Leicester City crash failure was ‘irrecoverable’ by pilot – final report

By Jamie Freed

(Reuters) -It was not possible for the pilot to recover from the tail rotor failure on a helicopter that crashed and killed Leicester City soccer club owner Vichai Srivaddhanaprabha in 2018, Britain’s aviation accident investigator reported on Wednesday.


Pilot Eric Swaffer, his partner Izabela Roza Lechowicz and two members of Vichai’s staff, Nusara Suknamai and Kaveporn Punpare, were also killed in the crash on Oct. 27, 2018, shortly after takeoff outside the King Power Stadium in the central English city of Leicester following a Premier League match.

Britain’s Air Accidents Investigation Branch (AAIB) said that the helicopter was yawing uncontrollably and descending rapidly at a low altitude near buildings at night after the tail rotor failed. The tail rotor counteracts the torque of a helicopter’s main rotor to ensure the aircraft does not spin out of control.

“The investigation found that, in the prevailing circumstances, the loss of yaw control was irrecoverable,” the AAIB said in its final report on the crash.

Nevertheless, the pilot managed to land softly enough for four of the five people on board to survive the impact, according to post-mortem examinations, only for them to be killed by fire.

“Their reported injuries would, however, have prevented them from being able to escape from the helicopter without external assistance, given the position in which it came to rest,” AAIB said.

Leicester City chief executive Susan Whelan said the club welcomed the publication of the report “in the hope it will contribute positively to the continued development of future aviation standards and safety”.

“We commend the extensive and detailed body of work undertaken by the Air Accidents Investigation Branch,” Whelan said in a statement.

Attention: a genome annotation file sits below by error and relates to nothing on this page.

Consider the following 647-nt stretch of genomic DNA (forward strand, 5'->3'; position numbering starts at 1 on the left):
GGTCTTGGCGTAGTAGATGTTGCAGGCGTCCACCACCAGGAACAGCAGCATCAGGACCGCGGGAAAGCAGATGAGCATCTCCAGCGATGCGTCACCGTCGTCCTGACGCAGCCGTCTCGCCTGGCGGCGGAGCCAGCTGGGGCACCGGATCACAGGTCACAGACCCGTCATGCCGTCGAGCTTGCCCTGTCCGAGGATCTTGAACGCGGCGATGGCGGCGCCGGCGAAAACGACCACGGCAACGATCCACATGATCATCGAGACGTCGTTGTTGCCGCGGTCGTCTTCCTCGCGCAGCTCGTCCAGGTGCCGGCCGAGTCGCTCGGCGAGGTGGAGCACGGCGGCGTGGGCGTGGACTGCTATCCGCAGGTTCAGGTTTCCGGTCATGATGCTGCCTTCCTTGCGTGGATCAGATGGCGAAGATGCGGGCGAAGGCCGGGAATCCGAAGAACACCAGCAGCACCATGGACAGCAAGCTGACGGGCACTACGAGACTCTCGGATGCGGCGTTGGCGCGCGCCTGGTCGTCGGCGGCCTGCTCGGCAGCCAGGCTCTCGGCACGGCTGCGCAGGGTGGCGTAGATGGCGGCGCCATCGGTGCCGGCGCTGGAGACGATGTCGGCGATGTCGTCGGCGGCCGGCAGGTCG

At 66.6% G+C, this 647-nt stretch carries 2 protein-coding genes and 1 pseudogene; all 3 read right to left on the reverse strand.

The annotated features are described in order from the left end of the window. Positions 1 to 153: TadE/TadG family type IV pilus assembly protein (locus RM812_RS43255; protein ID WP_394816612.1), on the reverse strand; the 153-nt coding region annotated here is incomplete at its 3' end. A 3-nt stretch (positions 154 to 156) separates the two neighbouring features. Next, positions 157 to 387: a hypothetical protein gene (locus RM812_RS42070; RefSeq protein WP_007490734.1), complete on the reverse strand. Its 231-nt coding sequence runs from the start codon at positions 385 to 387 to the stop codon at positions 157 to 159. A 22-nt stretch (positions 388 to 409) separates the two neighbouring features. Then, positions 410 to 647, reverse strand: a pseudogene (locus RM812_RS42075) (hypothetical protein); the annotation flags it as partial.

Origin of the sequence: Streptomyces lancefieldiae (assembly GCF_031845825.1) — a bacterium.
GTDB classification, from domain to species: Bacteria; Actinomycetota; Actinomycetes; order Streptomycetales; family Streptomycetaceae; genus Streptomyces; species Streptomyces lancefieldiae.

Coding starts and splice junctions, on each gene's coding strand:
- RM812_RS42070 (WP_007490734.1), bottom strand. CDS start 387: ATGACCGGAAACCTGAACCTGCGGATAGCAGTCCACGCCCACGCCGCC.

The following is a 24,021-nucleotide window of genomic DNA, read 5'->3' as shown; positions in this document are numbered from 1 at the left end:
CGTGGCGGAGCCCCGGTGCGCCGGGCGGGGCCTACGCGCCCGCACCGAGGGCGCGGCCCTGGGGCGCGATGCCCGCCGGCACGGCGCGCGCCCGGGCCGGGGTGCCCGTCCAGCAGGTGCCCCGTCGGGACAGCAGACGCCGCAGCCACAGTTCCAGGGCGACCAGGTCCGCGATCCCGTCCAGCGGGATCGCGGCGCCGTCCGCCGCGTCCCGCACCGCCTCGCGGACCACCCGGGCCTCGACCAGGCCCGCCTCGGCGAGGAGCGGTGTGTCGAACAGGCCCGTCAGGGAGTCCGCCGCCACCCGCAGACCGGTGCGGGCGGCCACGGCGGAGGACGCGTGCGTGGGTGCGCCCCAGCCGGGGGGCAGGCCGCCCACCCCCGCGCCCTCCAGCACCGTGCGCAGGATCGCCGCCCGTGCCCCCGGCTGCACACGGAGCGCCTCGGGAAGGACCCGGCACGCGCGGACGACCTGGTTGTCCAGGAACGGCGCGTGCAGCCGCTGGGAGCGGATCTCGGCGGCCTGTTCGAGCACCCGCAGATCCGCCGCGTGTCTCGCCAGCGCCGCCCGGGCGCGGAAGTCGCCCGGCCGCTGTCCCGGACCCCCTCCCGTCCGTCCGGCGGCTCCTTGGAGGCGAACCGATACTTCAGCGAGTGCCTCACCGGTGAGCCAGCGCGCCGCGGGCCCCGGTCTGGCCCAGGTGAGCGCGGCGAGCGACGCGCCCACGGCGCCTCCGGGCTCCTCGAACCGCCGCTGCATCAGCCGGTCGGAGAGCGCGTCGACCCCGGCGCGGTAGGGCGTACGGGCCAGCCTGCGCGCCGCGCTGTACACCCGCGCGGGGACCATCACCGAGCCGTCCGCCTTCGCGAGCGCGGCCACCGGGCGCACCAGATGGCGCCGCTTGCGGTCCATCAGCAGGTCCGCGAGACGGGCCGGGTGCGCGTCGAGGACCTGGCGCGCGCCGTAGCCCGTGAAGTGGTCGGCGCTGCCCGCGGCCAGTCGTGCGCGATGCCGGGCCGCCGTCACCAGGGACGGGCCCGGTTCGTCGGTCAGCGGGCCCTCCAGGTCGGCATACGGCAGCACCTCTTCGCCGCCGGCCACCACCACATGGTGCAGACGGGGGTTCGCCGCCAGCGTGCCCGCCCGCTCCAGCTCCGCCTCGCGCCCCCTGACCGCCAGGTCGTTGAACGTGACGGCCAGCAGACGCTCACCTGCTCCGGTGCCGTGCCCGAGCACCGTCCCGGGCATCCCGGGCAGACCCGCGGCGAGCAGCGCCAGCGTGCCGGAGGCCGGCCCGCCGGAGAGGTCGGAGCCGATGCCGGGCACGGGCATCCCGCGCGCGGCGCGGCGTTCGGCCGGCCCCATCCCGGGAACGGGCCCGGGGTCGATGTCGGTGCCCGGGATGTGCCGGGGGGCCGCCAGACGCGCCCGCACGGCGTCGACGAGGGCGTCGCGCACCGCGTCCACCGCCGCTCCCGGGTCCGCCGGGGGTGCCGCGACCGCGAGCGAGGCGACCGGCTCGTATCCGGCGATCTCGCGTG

“As we near the fifth anniversary of the accident, the families and loved ones of Khun Vichai, Kaveporn, Nusara, Eric and Izabela remain always in our thoughts, as those we lost remain always in our hearts.”

The helicopter was on its left side and its fuel tanks were damaged, resulting in a major leak that ignited quickly, according to the report.

Police officers arrived within a minute but were unable to break the helicopter’s windscreen with their batons and other handheld equipment as the aircraft burned, AAIB said. The fire killed those onboard, the report said.

The investigators found that problems with the bearing in the tail rotor of the Leonardo AW169 helicopter began a sequence of failures leading to the crash.

Italy’s Leonardo has since issued 16 service bulletins for the model, including additional inspection requirements, the report said.

Litigation specialists Stewarts, which represents the families of Vichai, Swaffer and Lechowicz, said the report showed there was nothing the pilot could have done to prevent the crash.

Stewarts said litigation had already begun in Italy against Leonardo on behalf of the families of Swaffer and Lechowicz and Vichai’s family was considering legal recourse against the manufacturer.

“I am deeply saddened by the course of events,” Vichai’s son, Aiyawatt, said in a statement. “Almost five years after my father’s passing, this report provides concerning evidence against Leonardo.”

Leonardo did not respond immediately to a request for comment outside normal business hours.

The AAIB report said the European Union Aviation Safety Agency (EASA) had also published nine airworthiness directives for Leonardo’s AW169 and AW189 models.

The final report also offered eight more recommendations to EASA, including changes to its certification requirements and the way it assesses and mitigates against potential catastrophic failures.

EASA could not be reached immediately for comment outside normal business hours.

(Reporting by Jamie Freed in Sydney; additional reporting by Janina Nuno Rios and Angelica Medina in Mexico City and Hritika Sharma in Hyderabad; Editing by Gerry Doyle)